Navigation: browse available covers, click on the one you want, and go buy your book. Easier than reading one of Wendig's fun-but-convoluted sentences (but not as funny).

Ease of use: Seriously easy. Paypal, straightforward, takes a matter of 90 seconds.

Visit Chuck Wendig's shop

To conclude...

For a minor DRM-free book buying spree (sorrynotsorry, couldn't resist the rhyme), this was painless and straightforward and inexpensive. There's only one book I'm going to have to convert to read on my little Kindle, and it feels somewhat ironic that one was bought from the largest retailer.

All in all, with a little help from the DRM-free e-bookshop list anyone who wants to support DRM-free, independent publishing can do so easily. If you're like me, with a secret penchant for a few big names in publishing, the best way to do that is to use a device that reads ePubs.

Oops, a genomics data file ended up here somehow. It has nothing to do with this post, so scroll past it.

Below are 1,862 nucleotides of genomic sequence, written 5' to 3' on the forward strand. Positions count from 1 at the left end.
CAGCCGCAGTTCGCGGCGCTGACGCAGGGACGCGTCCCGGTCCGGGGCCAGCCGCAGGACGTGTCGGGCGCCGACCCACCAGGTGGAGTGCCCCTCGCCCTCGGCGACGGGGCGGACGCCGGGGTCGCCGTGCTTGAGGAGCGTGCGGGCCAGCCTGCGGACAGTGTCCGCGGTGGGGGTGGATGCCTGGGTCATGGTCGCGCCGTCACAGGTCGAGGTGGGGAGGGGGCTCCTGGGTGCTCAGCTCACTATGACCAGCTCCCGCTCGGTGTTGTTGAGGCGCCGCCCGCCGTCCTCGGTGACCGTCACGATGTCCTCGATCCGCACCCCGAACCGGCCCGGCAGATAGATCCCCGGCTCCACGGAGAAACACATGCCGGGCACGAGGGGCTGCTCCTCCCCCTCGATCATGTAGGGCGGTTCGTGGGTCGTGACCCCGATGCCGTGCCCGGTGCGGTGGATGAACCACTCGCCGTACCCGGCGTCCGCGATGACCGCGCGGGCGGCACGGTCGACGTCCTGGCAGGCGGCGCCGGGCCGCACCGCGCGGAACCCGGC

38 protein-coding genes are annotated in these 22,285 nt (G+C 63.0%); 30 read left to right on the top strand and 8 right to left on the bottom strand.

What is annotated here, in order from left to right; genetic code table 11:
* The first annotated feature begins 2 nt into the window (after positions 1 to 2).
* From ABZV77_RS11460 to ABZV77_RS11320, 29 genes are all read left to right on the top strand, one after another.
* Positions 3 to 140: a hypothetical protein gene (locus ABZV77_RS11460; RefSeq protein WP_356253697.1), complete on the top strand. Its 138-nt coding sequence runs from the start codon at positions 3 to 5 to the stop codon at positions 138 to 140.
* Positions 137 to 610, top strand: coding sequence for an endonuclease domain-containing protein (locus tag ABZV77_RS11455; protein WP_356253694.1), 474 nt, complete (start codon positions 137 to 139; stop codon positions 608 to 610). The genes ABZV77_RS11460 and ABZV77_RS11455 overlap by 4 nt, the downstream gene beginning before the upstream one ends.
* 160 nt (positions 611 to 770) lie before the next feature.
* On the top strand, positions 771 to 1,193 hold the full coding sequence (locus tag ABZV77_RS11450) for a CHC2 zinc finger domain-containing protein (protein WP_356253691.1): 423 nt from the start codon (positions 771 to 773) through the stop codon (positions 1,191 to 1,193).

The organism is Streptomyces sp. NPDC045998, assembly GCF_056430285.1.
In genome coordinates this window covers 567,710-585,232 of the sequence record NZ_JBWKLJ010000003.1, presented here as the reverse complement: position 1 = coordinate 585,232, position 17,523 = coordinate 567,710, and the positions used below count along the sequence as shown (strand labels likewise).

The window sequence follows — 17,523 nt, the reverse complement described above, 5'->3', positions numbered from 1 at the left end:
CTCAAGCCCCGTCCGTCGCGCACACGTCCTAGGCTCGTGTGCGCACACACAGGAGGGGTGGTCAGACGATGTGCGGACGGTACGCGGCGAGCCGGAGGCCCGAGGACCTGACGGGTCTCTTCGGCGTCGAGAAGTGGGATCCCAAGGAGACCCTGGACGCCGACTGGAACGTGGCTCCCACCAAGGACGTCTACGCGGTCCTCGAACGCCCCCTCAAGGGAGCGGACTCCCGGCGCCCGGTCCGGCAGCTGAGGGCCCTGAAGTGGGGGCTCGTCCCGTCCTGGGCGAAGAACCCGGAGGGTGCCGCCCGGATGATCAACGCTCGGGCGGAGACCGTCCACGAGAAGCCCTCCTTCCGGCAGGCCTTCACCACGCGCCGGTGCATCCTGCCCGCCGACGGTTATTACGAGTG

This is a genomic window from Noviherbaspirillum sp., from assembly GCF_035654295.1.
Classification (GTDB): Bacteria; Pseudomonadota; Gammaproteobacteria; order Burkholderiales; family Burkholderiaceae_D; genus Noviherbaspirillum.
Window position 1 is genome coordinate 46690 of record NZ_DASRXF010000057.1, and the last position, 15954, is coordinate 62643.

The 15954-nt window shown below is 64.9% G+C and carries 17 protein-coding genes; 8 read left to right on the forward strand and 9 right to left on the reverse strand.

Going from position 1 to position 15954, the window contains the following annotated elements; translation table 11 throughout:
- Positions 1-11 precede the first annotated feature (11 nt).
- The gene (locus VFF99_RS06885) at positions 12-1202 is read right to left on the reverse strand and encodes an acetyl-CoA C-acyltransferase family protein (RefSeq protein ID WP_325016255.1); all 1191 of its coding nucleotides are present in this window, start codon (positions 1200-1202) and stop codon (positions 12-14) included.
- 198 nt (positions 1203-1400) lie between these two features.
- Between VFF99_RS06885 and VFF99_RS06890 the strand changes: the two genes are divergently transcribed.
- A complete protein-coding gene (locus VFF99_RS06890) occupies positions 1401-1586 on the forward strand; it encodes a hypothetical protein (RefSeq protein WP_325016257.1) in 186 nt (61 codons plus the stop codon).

But it's worth remembering that the big names aren't everything, and if you've got an eye for quality, there's plenty of independent reading fodder for everyone.

Please note that all opinions expressed in this post are those belonging entirely to the author and not to Libreture.

 

Sakina Murdock

Sakina Murdock lives with her dog, her partner and his two cats in bonny rural Cumbria and tries to stay out of trouble.

She chats with blackbirds, rescues toads from traffic, protects deer from hunters and writes exciting, magical fiction.

Her paranormal urban fantasy novel, A Bagful of Dragon, is available to buy now - DRM-free of course.